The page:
Basic calendar and clock in SignWriting
icemandeaf at GMAIL.COM
Tue May 22 18:32:41 UTC 2007
Actually, programming the two digits to show one or two images is not that hard. To do the full sign for the full number would take a lot more programming. In fact, I have just up dated the codes so that the year will now put a zero in front of the single digit numbers. I have two sets of codes for number between 0-9. One with the zero and another without. Just look at the page again and everything has everyone's suggestion.
From: "Bill Reese" <wreese01 at TAMPABAY.RR.COM>
Date: Tue, 22 May 2007 14:02:25
To:sw-l at majordomo.valenciacc.edu
Subject: Re: [sw-l] Basic calendar and clock in SignWriting
I agree, I see the year signed the same way, as either two thousand seven or twenty zero seven, but that doesn't seem to allow for an easy tie-in to the computer's representation of the year. If you start out with three signs, either "two" "thousand" and "seven" or "twenty" "zero" and "seven", what do you do with the unnecessary sign place when you get to 2010 and can sign "twenty" and "ten"? Or when you get to 2111 when it's "two" "thousand" "one" "hundred" "eleven"? It just seems easier to throw in the towel on this one and represent it as digits 0-9.
On the other hand, it's possible to program for any year in ASL, it just needs that little bit of additional programming to make it happen - perhaps building the sequence first then displaying it as one "sign" in the calendar.
Adam Frost wrote: Right, that is how digit are done is English, but numbers are completely different in ASL. The best way to explain it is an ASL "digit" goes from 0 to 99, not 0 to 9 as in English. So I am using the computer clock to get the time and getting the two English digits for one ASL digit. Also, I only see deaf/Deafies sign the year as two thousand seven or twenty zero seven, respectively. (Deafies are considered more ASL because they follow the ASL digit rule when rendering numbers). I never see anyone but hearies who will render numbers as single digits from 0-9. I guess it's a ASL/Deaf brain thing. LOL. Adam -----Original Message----- From: "Bill Reese" <wreese01 at TAMPABAY.RR.COM>: <mailto:wreese01 at TAMPABAY.RR.COM> Date: Tue, 22 May 2007 13:29:13 To:sw-l at majordomo.valenciacc.edu: <mailto:To:sw-l at majordomo.valenciacc.edu> Subject: Re: [sw-l] Basic calendar and clock in SignWriting Adam, I don't know of two signs "20" and "07." I'd be tempted to treat it li!
ke a decimal sequence, "2," "0," "0," and "7." I assume that you're tying into the computer's clock and calendar to keep track of the day, date and time. If so, presenting the decimal places of the years with the first 10 digits (0 - 9) would seem to allow the greatest flexibility in displaying whatever time the user wanted - such as 1983, 2025, 2350, etc. Bill Adam Frost wrote: Feedback! I love it because it gets me thinging about things I either never thought about or discarded as unimportant prematurly. Charles, you mentioned about learning Thursday with an H. You are right. At first, I was going to do the days of the week with their ful signs, but Sunday took a lot of room. So, I went with the first letter of the days of the week. I guess I could have done "TH" for Thurday, but then something would have to be done with Sunday and Saturday. Which brings me to another issue that Val brought up. The Sunday is colored not because it is today, but because it is the first day!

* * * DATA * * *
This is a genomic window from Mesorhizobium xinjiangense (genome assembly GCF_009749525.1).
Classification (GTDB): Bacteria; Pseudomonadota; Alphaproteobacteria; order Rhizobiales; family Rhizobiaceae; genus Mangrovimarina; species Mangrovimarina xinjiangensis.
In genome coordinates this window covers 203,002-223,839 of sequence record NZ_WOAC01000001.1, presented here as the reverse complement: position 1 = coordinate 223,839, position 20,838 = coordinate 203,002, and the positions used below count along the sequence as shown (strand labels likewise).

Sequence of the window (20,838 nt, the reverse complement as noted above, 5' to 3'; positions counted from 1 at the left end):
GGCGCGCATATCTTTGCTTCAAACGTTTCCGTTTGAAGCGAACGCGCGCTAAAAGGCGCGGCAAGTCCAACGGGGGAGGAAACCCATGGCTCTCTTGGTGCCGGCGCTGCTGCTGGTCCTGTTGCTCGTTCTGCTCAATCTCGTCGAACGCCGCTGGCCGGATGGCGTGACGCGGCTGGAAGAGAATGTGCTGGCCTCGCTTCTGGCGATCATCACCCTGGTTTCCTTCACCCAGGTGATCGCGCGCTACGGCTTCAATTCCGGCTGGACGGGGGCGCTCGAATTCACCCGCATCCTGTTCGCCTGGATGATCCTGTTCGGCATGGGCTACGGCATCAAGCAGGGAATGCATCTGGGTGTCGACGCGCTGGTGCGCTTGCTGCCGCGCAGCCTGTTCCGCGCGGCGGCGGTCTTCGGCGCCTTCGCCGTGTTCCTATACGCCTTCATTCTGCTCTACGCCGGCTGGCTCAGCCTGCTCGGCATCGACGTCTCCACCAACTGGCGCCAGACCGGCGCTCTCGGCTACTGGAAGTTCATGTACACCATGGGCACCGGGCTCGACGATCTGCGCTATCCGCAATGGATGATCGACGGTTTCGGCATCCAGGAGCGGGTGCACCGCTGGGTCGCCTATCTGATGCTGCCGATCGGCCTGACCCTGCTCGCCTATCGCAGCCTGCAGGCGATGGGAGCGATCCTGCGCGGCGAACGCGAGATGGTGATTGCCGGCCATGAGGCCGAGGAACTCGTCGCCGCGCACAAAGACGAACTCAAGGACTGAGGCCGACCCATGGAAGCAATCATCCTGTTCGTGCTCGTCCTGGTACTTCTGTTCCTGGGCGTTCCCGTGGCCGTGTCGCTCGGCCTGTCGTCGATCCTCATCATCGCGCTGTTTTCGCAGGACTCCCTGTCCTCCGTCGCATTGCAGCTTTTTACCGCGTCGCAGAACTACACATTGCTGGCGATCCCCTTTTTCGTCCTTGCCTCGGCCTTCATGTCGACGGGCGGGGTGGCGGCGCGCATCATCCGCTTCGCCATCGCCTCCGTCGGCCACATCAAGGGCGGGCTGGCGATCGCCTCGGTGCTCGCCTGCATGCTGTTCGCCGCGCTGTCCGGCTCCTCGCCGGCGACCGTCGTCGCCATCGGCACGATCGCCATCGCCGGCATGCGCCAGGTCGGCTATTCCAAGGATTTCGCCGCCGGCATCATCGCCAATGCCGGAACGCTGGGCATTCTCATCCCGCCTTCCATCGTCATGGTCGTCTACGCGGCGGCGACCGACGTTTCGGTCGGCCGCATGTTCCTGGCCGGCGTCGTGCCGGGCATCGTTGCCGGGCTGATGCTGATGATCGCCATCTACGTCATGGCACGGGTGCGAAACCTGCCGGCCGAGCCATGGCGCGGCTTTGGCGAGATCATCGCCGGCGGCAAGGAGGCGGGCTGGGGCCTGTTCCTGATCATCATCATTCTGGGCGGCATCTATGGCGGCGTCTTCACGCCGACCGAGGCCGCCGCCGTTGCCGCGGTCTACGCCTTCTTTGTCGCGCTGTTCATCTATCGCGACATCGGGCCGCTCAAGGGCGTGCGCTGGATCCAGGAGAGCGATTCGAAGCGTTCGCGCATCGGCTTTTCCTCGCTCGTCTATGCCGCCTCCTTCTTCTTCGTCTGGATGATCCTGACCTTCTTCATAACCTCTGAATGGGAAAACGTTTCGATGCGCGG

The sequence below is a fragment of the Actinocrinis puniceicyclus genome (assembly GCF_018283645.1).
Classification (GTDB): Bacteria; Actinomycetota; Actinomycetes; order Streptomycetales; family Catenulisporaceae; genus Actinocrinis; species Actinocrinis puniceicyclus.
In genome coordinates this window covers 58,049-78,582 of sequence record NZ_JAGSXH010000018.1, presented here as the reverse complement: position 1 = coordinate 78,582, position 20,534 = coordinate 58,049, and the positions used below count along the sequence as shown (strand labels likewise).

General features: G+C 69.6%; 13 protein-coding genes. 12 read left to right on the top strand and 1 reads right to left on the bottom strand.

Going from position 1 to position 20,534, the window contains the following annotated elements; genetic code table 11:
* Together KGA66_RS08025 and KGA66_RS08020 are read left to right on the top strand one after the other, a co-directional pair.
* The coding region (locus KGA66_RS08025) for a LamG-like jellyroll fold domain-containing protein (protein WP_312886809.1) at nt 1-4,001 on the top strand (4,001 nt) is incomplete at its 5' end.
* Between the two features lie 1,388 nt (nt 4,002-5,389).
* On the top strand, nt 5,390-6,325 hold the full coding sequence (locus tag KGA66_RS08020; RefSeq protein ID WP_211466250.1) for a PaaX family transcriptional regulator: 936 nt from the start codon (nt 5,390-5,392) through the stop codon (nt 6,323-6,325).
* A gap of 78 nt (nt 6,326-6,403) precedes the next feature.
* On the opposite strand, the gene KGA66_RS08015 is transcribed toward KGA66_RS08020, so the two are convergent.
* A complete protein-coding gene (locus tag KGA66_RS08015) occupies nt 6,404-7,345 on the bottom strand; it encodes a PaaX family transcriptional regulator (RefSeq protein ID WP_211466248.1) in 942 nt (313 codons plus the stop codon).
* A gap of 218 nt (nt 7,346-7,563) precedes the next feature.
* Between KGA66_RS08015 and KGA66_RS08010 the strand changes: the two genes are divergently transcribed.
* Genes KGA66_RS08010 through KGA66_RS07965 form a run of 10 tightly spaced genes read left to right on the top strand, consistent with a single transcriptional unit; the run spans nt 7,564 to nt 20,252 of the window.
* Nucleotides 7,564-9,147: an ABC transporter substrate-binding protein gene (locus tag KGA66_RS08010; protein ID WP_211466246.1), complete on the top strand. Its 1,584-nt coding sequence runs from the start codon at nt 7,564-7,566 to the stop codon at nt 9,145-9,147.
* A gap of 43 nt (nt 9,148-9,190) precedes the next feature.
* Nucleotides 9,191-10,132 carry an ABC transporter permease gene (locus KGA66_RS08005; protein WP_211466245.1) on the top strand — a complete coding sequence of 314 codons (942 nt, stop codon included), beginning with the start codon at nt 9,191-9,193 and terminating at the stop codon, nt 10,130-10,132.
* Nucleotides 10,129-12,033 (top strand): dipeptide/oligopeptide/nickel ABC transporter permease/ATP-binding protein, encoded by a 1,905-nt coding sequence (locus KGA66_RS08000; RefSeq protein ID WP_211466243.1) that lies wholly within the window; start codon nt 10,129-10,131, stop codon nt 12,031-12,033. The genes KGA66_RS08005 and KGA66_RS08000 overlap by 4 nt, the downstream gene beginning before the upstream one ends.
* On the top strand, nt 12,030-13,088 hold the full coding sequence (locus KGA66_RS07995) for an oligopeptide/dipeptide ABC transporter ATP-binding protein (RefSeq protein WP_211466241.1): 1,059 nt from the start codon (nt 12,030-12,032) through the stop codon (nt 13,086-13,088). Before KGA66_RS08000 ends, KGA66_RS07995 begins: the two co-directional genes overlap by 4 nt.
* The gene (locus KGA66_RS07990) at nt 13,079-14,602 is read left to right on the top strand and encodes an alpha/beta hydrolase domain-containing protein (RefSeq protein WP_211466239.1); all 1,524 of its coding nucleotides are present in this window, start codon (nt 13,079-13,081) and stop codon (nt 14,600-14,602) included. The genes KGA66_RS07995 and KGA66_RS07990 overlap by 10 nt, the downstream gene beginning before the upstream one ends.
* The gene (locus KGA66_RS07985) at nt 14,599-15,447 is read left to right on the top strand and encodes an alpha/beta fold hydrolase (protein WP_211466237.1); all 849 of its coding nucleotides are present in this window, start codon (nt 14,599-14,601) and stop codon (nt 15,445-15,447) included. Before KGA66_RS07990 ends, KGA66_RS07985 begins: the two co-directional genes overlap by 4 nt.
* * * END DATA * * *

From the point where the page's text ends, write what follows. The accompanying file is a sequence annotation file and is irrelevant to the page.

of the week. Kinda like how English calendars have Sunday as !
since I am talking about Val's comments. :-) I had written the 16-19 as out-in rotations because that was how it felt to me when I signed it, but when you asked if it should be out-in or out-out, I thought about it and you are right. It should be out-out, so your verson 3 is right. And of course, Bill, I didn't forget you. I was thinking that the year should be changed a little because it could get confusing, but then I discarded that because I thought that thinking it would be fine. You are right that it could be confused with the archaic 27 (ASL archaic means that it hasn't been widely used in the last 50 years. Ha!). Would saying 20 07 like Val said be clearer? I could easily do some changing around to fix that. About the background picture, very cute idea. :-) Before I do that, I would have to make the images used for SignWriting transparent, so that the background doesn't look bad. Ha! Again. Thanks for the feed back that you have given me. Now I can make some improveme!
nts. :-) And if there are any other ideas, just let me know. Adam -----Original Message----- From: "Valerie Sutton" <signwriting at mac.com>: <mailto:signwriting at mac.com> Date: Tue, 22 May 2007 07:47:19 To:sw-l at majordomo.valenciacc.edu: <mailto:To:sw-l at majordomo.valenciacc.edu> Subject: Re: [sw-l] Basic calendar and clock in SignWriting SignWriting List May 22, 2007 Adam's calendar and time in ASL brings up a lot of interesting issues about writing the days of the week, as Charles pointed out...related to Thursday, and then Bill pointed out the writing of the year 2007...I believe Adam meant 20 and then 7...smile...maybe an 07 would make it clear ;-) I am fascinated by the writing of 16, 17, 18, and 19...The rotation symbol ...I wonder...maybe you mean out-out? then both arrows would be going in the same direction...at the moment the rotation is even, with no emphasis on the out...so it is rotating out and then in...I experimented by placing a third and fourth entry for !
16 in the ASL Dictionary in SignPuddle...or maybe it is just g!
aking...that is another idea ;-)) But all those tiny details aside....this is a really fun and fascinating idea...THANK YOU, Adam!
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